If a candidate for mayor of Knoxville gets a majority of the votes cast in the city’s nonpartisan primary election in September, he or she is forthwith elected to the office.
On the other hand, a candidate for an at-large seat on City Council can get the vast majority or even all of the votes cast in the September primary, yet is still required to run again in the city’s November general election against the second-place finisher in the primary or a possible write-in candidate.
Such a runoff requirement for at-large City Council seats is a travesty and should be eliminated. Nowhere else in the election of any other office of which I am aware does the winner in a nonpartisan primary have to run again to get elected. To the contrary, in nearly all other primaries as well as general elections in Tennessee and most other states, a plurality of the votes cast (which could be far less than a majority in a multi-candidate field) suffices for election to every office from governor to you name it.
Why does Knoxville have such a ridiculous requirement for subjecting clear-cut winners in September to having to run again in a November election in which the turnout is likely to be minimal (unless there’s a runoff contest for mayor because no candidate got a majority in the primary)?
The explanation harks back to a 1996 amendment to the City Charter that changed the basis on which at-large Council members are elected. Up until then, all candidates for all three of the at-large seats on that nine-member body ran against each other in a September primary in which the top six finishers then battled it out in a November election in which the top three won. The provision for a runoff made sense in such a construct, but it also made for perplexity among the candidates and perhaps the electorate as to who was running against whom.
Following a particularly fractious 1995 election, City Council opted for a clearer construct, in which the three at-large members are elected in separate contests for seats designated as A, B, and C. The 1996 charter amendment approving the change probably would have put these contests on the same footing as the mayoral election except for one hitch.
The hitch was that only one of the six district Council seats is on the same election cycle as the at-large seats. Candidates for this district seat could then have faced a very lonely, low-visibility November election as the only contest on the ballot.
That seat, then as now, happens to be the Fifth District, and its incumbent at that time, Larry Cox, successfully pleaded with his colleagues not to subject him to having to run alone in an under-the-radar November election in which who knows what could happen.
The reason district seats require a runoff is Knoxville’s unusual—but I believe salubrious—way of electing district Council members. After contesting the primary purely within their districts, the top two finishers in each district then square off against each other in November citywide. This dual track serves to instill Council members with a sense of accountability both to their districts and to the city as a whole. And that, to me, outweighs the counterargument that each of them should be solely representative of their districts’ interests.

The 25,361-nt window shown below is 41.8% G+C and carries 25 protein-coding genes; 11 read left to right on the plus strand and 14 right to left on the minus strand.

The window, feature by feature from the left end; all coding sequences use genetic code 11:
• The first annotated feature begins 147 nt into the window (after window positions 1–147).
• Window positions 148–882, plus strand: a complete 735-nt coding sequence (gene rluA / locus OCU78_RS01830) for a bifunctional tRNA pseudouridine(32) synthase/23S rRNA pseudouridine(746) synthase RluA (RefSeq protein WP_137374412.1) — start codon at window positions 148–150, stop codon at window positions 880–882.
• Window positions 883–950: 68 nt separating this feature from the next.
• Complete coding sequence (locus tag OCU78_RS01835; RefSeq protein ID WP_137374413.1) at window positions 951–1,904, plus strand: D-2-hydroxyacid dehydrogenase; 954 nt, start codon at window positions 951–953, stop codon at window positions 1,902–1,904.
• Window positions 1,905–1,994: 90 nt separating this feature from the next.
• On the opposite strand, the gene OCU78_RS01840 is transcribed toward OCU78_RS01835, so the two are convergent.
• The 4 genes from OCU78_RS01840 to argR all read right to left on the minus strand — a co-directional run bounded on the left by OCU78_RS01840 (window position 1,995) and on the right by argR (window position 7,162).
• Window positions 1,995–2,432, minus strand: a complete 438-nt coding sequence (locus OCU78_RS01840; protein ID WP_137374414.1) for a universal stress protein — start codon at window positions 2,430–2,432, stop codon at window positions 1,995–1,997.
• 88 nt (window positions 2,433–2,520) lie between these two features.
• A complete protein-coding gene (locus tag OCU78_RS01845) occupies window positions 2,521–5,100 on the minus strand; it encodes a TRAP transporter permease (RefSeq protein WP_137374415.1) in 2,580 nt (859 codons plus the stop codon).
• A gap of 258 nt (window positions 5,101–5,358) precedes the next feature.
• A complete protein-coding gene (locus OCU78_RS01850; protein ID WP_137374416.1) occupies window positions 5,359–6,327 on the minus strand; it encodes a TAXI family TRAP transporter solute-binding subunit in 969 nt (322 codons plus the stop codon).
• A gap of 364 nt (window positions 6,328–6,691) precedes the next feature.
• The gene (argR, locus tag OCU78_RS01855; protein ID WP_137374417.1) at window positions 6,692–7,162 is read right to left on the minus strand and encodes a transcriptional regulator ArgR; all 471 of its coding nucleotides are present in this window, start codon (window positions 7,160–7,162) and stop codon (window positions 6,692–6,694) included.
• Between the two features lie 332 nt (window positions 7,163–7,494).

Fortunately, there’s a very simple solution to the dangling Fifth District problem, and that’s to put it on the same election cycle as Council’s five other district seats, which will next be contested in 2017. This would mean bestowing a transitional two- or preferably six-year term on the Fifth District starting in 2019 in order to align it with the others via a charter amendment that can only go on the ballot in conjunction with the state elections in November 2016.
If putting six of the nine Council seats on the same election cycle is deemed too top-heavy, then the restructuring could take the form of (A) placing three districts on each cycle, and (B) moving one of the at-large seats so that five Council members would be elected on one cycle and four on the other. This would entail creating more transitional six-year terms to achieve the new alignment. But it would be no more complicated than the way in which County Commission seats were realigned when that body was reduced in size, from 19 members to 11, in 2010.
The time to start the restructuring is soon after this fall’s election, when Council should set in motion the process of putting the requisite charter amendment on the November 2016 ballot. This represents the most opportune—and perhaps the only—time to make the change in the next eight years. That’s because all, or nearly all, of the nine Council members then in office will be term-limited and therefore don’t have a vested interest in the outcome.
Incumbent at-large City Council members Finnbarr Saunders, Marshall Stair, and George Wallace all seem virtually assured of re-election, leaving only the Fifth District’s Mark Campen facing what could be a serious challenge. If his challenger Jennifer Mirtes should prevail, she might need to recuse herself from voting on the restructuring since she could stand to benefit.
But there is no excuse for a failure on Council’s part to rectify what’s been a vexing flaw in the way its at-large members are elected.
Joe Sullivan is the former owner and publisher of Metro Pulse (1992-2003) as well as a longtime columnist covering local politics, education, development, business, and tennis. His new column, Perspectives, covers much of the same terrain.
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